Visualize it as a small boat on a river of water. It will bob up and down a little, and shift left and right as the air currents and waves float by, but it should continue to fly. Let it float on the river of air. It will bob left and right as the waves of air come past but it should not dive, or snap left or right into a roll. The wind may push it into a gradual turn, let it, but it should continue to fly with little or no input from you. Resist the temptation to correct it unless it is going out of control. Let it fly!

If this will not work, if the plane can not maintain flight without your constant input, your plane is out of trim. All your efforts to learn to fly it will be thwarted by this. You need to work on the balance and trim of the plane or it is going to behave badly.

Land it, adjust surfaces and do it again. See how she flies. This is your "gold standard" for making sure the plane is right. Spend at least a couple of hours on this. Looks good? OK, move the CG slightly forward and do it again. Better? Or does it tend to dive now? Move it back slightly. Better? Or does it tend to climb and stall?

You may get it right very quickly but be prepared to spend some time with this. I have spent 2-3 hours trimming till I was totally happy. Do it until the plane no longer needs your constant attention to fly. Your plane knows how to fly if you set it up right. It does not need you to fly it!

How are you doing? Is the plane flying on its own? Good!

Now! Do the same but turn the motor completely off. The plane should still fly in an unpowered glide. If it stalls immediately and starts to dive, power up and save it. You probably have too much up elevator trimmed into the tail. This will cause the plane to want to climb all the time. With the motor off, it can't climb, so it will stall and drop. The motor will mask this situation. That is why we are doing it in a glide now. You need to trim a little down into the elevator and try it again.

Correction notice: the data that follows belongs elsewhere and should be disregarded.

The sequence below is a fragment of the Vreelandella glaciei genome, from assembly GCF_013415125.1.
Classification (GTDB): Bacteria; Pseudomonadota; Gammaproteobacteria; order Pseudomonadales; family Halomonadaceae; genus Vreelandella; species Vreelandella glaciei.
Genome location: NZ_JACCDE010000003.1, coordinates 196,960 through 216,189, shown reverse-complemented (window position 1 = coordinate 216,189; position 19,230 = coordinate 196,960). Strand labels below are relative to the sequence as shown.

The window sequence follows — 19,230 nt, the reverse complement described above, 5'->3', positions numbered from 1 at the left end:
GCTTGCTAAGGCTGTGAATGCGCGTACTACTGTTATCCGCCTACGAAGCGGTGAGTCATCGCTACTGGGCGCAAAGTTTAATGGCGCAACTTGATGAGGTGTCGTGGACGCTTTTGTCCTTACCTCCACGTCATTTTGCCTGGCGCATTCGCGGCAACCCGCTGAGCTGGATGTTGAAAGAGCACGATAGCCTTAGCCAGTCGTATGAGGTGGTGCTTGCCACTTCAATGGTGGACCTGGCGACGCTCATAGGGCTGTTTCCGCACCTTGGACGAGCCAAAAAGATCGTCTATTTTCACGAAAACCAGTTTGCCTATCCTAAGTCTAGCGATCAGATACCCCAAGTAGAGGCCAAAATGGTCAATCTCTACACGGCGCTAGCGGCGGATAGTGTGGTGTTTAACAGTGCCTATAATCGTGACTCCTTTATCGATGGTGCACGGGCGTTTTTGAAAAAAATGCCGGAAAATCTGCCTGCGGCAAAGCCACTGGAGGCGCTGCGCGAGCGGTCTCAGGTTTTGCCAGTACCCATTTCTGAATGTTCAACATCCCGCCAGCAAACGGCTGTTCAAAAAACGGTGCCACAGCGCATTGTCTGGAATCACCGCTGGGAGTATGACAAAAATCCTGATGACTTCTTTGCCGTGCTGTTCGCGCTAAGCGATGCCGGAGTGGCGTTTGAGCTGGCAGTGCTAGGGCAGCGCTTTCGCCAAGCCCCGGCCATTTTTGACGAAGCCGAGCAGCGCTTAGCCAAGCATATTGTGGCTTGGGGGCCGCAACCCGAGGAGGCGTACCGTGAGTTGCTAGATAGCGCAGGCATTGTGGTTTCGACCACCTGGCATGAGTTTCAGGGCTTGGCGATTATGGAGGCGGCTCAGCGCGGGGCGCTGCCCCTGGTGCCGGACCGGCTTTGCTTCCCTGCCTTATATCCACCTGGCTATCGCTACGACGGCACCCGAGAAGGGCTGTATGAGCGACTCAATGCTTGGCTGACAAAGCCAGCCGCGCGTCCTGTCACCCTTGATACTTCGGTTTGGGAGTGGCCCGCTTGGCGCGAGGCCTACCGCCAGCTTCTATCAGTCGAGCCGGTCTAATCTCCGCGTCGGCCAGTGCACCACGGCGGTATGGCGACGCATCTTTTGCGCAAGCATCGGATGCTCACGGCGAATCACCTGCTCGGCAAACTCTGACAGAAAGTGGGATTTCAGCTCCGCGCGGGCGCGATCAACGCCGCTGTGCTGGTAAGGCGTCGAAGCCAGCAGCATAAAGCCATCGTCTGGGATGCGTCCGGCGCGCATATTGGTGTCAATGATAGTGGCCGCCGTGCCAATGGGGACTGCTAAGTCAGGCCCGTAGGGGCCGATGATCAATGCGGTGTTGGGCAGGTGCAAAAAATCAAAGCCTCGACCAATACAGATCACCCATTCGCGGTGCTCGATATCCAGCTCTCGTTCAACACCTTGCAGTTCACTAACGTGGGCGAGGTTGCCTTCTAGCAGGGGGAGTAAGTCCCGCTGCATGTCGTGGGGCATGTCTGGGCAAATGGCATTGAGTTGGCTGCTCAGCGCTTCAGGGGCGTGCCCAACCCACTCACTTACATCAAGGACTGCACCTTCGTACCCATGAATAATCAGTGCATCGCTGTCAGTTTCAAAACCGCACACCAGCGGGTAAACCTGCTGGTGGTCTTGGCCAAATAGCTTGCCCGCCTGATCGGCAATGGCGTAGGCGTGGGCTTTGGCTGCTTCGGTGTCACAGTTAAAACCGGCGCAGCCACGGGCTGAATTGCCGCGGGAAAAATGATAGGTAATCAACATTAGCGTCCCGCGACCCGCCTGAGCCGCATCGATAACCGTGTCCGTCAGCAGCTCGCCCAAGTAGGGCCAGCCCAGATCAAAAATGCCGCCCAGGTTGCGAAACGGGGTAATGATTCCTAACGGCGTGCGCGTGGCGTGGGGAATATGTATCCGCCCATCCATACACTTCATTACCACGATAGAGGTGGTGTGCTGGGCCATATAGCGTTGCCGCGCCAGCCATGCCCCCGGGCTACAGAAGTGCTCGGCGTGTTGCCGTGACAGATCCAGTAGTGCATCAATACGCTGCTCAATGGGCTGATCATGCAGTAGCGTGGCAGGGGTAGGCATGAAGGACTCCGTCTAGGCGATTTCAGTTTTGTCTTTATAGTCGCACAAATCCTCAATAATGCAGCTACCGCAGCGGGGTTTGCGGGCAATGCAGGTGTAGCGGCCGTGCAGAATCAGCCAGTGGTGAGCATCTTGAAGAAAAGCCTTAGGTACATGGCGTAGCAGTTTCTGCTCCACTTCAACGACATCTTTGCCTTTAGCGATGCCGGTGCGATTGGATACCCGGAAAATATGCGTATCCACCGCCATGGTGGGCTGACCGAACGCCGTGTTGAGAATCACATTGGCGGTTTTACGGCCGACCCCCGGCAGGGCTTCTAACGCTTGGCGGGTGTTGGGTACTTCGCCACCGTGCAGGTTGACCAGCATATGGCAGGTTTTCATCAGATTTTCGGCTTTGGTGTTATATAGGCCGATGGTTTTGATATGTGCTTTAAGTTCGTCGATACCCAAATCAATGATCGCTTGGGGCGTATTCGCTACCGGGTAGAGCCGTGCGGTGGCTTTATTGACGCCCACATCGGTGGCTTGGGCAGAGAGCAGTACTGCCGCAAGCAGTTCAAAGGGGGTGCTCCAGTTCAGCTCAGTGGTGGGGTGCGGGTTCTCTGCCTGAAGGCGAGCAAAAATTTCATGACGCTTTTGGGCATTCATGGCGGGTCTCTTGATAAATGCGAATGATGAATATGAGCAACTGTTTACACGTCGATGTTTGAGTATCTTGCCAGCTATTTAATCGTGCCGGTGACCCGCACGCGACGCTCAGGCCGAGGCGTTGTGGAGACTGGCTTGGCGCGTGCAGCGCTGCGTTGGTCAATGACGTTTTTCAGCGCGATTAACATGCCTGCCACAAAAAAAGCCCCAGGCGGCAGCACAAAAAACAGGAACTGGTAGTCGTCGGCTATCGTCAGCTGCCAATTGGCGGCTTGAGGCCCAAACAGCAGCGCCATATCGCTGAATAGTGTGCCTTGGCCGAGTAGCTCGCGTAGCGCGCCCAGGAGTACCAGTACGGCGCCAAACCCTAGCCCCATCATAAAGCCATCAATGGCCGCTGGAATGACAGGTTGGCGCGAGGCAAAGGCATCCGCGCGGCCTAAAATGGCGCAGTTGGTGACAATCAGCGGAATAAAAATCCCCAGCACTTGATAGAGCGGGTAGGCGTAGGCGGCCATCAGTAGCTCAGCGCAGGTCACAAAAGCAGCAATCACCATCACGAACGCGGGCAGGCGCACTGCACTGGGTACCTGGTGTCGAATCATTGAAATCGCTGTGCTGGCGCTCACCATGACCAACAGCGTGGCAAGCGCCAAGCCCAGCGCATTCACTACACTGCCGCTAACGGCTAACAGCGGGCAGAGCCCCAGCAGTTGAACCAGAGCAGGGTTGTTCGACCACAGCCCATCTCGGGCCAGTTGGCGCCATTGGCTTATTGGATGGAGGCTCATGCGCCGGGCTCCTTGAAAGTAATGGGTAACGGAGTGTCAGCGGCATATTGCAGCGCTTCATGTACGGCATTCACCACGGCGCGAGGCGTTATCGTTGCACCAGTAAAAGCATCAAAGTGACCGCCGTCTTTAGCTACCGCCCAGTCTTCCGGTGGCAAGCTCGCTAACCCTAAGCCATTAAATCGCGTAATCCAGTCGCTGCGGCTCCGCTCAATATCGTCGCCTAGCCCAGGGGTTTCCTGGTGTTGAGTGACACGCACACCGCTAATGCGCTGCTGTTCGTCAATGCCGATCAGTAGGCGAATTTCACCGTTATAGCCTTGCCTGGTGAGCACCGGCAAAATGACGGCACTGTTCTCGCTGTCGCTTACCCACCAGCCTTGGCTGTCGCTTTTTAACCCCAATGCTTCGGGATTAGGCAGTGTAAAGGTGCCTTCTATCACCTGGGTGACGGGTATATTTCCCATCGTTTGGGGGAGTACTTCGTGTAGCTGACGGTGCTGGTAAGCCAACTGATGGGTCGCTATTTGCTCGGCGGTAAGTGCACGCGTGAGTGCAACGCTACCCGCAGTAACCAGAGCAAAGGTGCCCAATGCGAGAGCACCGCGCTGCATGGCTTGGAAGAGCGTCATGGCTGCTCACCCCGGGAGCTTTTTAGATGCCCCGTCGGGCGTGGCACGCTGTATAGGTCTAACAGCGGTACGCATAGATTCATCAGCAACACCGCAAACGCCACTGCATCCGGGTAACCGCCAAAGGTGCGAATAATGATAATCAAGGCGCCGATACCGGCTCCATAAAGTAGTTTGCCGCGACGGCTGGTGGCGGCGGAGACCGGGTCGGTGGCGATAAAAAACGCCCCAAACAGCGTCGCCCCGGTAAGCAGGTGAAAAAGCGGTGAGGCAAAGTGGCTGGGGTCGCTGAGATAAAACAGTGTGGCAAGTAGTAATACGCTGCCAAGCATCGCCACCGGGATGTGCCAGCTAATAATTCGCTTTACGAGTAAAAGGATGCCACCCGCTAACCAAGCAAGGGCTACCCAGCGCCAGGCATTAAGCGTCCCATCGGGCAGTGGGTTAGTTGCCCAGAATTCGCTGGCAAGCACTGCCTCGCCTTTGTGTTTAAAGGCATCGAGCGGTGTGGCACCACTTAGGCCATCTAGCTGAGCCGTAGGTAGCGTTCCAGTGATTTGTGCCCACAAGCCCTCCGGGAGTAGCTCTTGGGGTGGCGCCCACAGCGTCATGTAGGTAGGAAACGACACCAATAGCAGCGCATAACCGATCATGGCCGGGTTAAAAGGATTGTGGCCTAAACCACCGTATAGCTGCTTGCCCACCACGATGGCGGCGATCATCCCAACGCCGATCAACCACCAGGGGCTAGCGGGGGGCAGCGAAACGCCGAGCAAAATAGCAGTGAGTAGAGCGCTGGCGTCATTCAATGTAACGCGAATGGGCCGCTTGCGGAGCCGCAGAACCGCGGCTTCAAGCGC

To what extent it will glide depends on the plane but the Easy Star, T-hawk, EZ400, the e-starter, slow sticks, Magpie, Aerobirds, and other light wing loaded planes should be able to still fly straight and lose altitude in a graceful manner. Even if you are flying a high wing loading plane, you should still be able to do this. After all, the 5, 10, 20, 40+ pound glow and gas planes can be landed "dead stick" with no motor. Boeing 767s can be landed with the motors off. Your small electric should glide very well and practically land itself!

Now that you have spent a day at the field trimming your plane, now that it can fly without you, now you can learn to fly your plane. Now it will behave as it should.

This exercise may not seem like the fun you had planned for the day, but it will teach you more about your plane, how it flies and how you can fly it than anything else you will do. Trying to learn to fly a poorly trimmed plane is frustrating and typically hard on plane and pilot alike!

When the plane is in a glide, you should still be able to exercise full control. The only thing you can't do is climb. The response may be sluggish as there is less air moving over the control surfaces, but you should still have control!

When I started to fly gliders I learned more about flying electrics because I learned not to depend on the motor to power me out of trouble and to overcome a poorly balanced and poorly trimmed plane. Also during this trimming process you will convince yourself that you do not need to constantly interfere with the plane and thus you will tend to overcontol it less and less. The plane "knows" how to fly. Let it fly!